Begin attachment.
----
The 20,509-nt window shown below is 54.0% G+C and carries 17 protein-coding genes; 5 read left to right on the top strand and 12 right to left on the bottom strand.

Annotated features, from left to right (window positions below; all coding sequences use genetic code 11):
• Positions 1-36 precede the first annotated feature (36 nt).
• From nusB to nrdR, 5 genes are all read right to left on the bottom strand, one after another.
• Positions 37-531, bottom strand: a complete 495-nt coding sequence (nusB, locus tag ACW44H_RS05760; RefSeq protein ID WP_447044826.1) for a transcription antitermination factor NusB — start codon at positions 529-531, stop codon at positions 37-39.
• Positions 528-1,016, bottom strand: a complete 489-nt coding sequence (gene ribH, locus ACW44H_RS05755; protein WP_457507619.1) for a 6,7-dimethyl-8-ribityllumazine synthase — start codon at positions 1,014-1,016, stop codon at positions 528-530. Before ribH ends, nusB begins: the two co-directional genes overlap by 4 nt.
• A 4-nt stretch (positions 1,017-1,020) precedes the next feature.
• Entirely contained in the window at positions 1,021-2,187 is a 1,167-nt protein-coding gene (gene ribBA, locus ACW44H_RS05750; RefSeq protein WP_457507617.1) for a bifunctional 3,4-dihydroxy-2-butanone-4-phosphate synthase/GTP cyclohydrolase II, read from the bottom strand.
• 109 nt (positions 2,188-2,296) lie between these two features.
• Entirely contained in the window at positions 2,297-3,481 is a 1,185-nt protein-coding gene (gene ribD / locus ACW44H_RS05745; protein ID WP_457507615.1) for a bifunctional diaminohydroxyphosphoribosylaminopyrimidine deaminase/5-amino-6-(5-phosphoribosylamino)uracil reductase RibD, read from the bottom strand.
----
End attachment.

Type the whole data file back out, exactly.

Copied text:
The 20,509-nt window shown below is 54.0% G+C and carries 17 protein-coding genes; 5 read left to right on the top strand and 12 right to left on the bottom strand.

Annotated features, from left to right (window positions below; all coding sequences use genetic code 11):
• Positions 1-36 precede the first annotated feature (36 nt).
• From nusB to nrdR, 5 genes are all read right to left on the bottom strand, one after another.
• Positions 37-531, bottom strand: a complete 495-nt coding sequence (nusB, locus tag ACW44H_RS05760; RefSeq protein ID WP_447044826.1) for a transcription antitermination factor NusB — start codon at positions 529-531, stop codon at positions 37-39.
• Positions 528-1,016, bottom strand: a complete 489-nt coding sequence (gene ribH, locus ACW44H_RS05755; protein WP_457507619.1) for a 6,7-dimethyl-8-ribityllumazine synthase — start codon at positions 1,014-1,016, stop codon at positions 528-530. Before ribH ends, nusB begins: the two co-directional genes overlap by 4 nt.
• A 4-nt stretch (positions 1,017-1,020) precedes the next feature.
• Entirely contained in the window at positions 1,021-2,187 is a 1,167-nt protein-coding gene (gene ribBA, locus ACW44H_RS05750; RefSeq protein WP_457507617.1) for a bifunctional 3,4-dihydroxy-2-butanone-4-phosphate synthase/GTP cyclohydrolase II, read from the bottom strand.
• 109 nt (positions 2,188-2,296) lie between these two features.
• Entirely contained in the window at positions 2,297-3,481 is a 1,185-nt protein-coding gene (gene ribD / locus ACW44H_RS05745; protein ID WP_457507615.1) for a bifunctional diaminohydroxyphosphoribosylaminopyrimidine deaminase/5-amino-6-(5-phosphoribosylamino)uracil reductase RibD, read from the bottom strand.